Sabtu, 29 Mei 2010

CHEMISTRY OF FIREWORK COLORS


Creating firework colors is a complex endeavor, requiring considerable art and application of physical science. Excluding propellants or special effects, the points of light ejected from fireworks, termed 'stars', generally require an oxygen-producer, fuel, binder (to keep everything where it needs to be), and color producer. There are two main mechanisms of color production in fireworks, incandescence and luminescence.

Incandescence

Incandescence is light produced from heat. Heat causes a substance to become hot and glow, initially emitting infrared, then red, orange, yellow, and white light as it becomes increasingly hotter. When the temperature of a firework is controlled, the glow of components, such as charcoal, can be manipulated to be the desired color (temperature) at the proper time. Metals, such as aluminum, magnesium, and titanium, burn very brightly and are useful for increasing the temperature of the firework.

Luminescence

Luminescence is light produced using energy sources other than heat. Sometimes luminescence is called 'cold light', because it can occur at room temperature and cooler temperatures. To produce luminescence, energy is absorbed by an electron of an atom or molecule, causing it to become excited, but unstable. When the electron returns to a lower energy state the energy is released in the form of a photon (light). The energy of the photon determines its wavelength or color.

Sometimes the salts needed to produce the desired color are unstable. Barium chloride (green) is unstable at room temperatures, so barium must be combined with a more stable compound (e.g., chlorinated rubber). In this case, the chlorine is released in the heat of the burning of the pyrotechnic composition, to then form barium chloride and produce the green color. Copper chloride (blue), on the other hand, is unstable at high temperatures, so the firework cannot get too hot, yet must be bright enough to be seen.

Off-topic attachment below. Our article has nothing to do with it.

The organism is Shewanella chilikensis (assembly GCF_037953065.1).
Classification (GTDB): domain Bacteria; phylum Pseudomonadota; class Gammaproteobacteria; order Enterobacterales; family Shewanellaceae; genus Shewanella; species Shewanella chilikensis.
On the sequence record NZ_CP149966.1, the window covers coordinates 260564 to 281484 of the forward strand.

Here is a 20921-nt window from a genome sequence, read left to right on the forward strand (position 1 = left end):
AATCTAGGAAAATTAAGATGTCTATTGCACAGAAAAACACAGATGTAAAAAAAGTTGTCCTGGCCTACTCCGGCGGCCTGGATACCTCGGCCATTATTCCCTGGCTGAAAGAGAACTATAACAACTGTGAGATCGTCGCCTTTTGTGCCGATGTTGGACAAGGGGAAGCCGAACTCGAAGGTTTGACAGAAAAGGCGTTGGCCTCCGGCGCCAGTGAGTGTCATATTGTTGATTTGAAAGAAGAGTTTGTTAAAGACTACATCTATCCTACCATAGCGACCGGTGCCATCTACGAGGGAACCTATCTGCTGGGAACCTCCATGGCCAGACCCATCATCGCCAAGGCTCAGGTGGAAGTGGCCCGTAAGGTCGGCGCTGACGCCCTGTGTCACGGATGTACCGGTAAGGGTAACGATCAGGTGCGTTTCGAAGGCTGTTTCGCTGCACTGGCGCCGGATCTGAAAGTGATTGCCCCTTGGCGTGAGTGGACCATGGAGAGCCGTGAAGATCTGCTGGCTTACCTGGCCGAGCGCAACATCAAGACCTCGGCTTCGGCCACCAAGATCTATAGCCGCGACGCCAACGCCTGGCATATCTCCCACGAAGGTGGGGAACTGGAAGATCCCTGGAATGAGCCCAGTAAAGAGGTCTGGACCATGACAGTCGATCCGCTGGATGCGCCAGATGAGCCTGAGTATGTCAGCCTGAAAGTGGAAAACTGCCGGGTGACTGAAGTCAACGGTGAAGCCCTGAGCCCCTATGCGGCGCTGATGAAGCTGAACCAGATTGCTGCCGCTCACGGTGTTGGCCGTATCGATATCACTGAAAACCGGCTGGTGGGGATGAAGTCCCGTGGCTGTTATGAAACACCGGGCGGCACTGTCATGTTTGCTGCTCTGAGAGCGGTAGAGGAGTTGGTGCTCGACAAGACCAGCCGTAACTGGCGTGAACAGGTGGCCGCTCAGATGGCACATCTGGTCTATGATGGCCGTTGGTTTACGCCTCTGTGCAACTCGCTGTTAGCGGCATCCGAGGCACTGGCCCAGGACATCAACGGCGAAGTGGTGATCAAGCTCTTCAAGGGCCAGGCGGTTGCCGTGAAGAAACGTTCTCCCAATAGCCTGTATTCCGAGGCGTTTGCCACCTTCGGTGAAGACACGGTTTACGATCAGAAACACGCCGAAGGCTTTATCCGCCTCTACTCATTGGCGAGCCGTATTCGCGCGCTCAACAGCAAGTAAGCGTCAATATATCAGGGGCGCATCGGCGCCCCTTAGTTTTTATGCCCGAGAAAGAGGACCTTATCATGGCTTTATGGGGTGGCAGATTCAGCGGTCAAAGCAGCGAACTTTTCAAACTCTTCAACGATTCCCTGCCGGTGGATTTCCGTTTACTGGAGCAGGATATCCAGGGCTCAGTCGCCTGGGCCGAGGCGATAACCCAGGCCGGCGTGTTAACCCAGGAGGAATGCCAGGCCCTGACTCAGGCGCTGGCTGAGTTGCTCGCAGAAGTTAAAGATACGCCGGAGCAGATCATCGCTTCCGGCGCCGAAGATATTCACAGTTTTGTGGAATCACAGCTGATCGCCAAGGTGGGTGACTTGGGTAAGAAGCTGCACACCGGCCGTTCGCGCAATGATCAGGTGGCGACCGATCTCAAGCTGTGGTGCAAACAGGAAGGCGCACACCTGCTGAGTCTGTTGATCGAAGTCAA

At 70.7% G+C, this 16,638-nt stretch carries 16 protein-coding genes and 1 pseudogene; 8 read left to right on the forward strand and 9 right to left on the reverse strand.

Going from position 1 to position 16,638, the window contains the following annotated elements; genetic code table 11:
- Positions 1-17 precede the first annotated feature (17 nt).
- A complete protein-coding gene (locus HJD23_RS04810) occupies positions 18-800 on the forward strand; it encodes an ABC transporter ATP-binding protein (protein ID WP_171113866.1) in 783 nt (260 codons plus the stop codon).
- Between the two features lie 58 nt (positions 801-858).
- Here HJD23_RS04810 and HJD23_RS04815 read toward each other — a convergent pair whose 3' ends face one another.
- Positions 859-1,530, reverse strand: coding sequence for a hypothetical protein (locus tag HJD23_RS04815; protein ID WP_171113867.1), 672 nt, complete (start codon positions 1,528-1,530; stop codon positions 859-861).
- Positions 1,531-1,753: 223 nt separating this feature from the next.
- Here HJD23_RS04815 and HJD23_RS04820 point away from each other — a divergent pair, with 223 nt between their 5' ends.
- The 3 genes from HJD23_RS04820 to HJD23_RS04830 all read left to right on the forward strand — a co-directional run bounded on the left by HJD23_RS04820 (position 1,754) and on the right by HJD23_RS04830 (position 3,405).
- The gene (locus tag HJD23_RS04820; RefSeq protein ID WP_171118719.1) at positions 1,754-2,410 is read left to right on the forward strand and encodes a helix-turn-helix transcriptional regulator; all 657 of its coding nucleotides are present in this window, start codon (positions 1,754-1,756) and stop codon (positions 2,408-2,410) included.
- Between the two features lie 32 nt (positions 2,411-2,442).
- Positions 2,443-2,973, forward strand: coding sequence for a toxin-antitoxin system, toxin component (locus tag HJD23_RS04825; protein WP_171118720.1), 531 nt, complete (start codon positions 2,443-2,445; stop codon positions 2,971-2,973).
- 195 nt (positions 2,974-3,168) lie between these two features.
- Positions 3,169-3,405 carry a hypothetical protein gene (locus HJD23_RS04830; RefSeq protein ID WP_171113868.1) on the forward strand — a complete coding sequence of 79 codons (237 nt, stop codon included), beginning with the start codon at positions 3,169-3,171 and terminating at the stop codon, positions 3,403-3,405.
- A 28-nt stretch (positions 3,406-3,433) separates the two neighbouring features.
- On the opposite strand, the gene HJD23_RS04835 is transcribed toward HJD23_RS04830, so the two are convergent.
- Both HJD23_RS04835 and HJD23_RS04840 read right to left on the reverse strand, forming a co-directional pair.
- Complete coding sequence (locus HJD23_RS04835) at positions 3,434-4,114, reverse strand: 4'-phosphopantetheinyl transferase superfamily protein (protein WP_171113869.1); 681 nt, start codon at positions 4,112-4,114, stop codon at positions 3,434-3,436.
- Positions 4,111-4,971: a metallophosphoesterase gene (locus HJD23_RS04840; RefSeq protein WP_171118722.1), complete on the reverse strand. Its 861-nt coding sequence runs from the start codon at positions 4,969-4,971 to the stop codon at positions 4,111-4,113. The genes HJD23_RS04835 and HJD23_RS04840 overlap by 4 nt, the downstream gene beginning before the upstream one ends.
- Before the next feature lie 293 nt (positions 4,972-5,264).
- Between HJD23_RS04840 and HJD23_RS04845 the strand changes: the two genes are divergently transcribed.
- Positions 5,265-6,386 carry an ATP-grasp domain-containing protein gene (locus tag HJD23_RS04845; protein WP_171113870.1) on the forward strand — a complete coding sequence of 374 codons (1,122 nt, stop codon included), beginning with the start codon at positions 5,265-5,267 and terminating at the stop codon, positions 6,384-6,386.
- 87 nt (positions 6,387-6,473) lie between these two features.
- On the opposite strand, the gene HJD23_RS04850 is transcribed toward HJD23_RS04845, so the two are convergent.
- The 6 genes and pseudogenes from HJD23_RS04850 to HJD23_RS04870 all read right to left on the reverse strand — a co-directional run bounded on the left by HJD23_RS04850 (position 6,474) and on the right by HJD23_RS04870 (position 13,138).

Quality

Pure colors require pure ingredients. Even trace amounts of sodium impurities (yellow-orange) are sufficient to overpower or alter other colors. Careful formulation is required so that too much smoke or residue doesn't mask the color. With fireworks, as with other things, cost often relates to quality. Skill of the manufacturer and date the firework was produced greatly affect the final display (or lack thereof).

firework colorants




open this link to view a fireworks video : http://www.youtube.com/watch?v=Aip619LJMDo

1 komentar:

Anne Helmenstine mengatakan...

This is copied from About.com's article:
http://chemistry.about.com/od/fireworkspyrotechnics/a/fireworkcolors.htm

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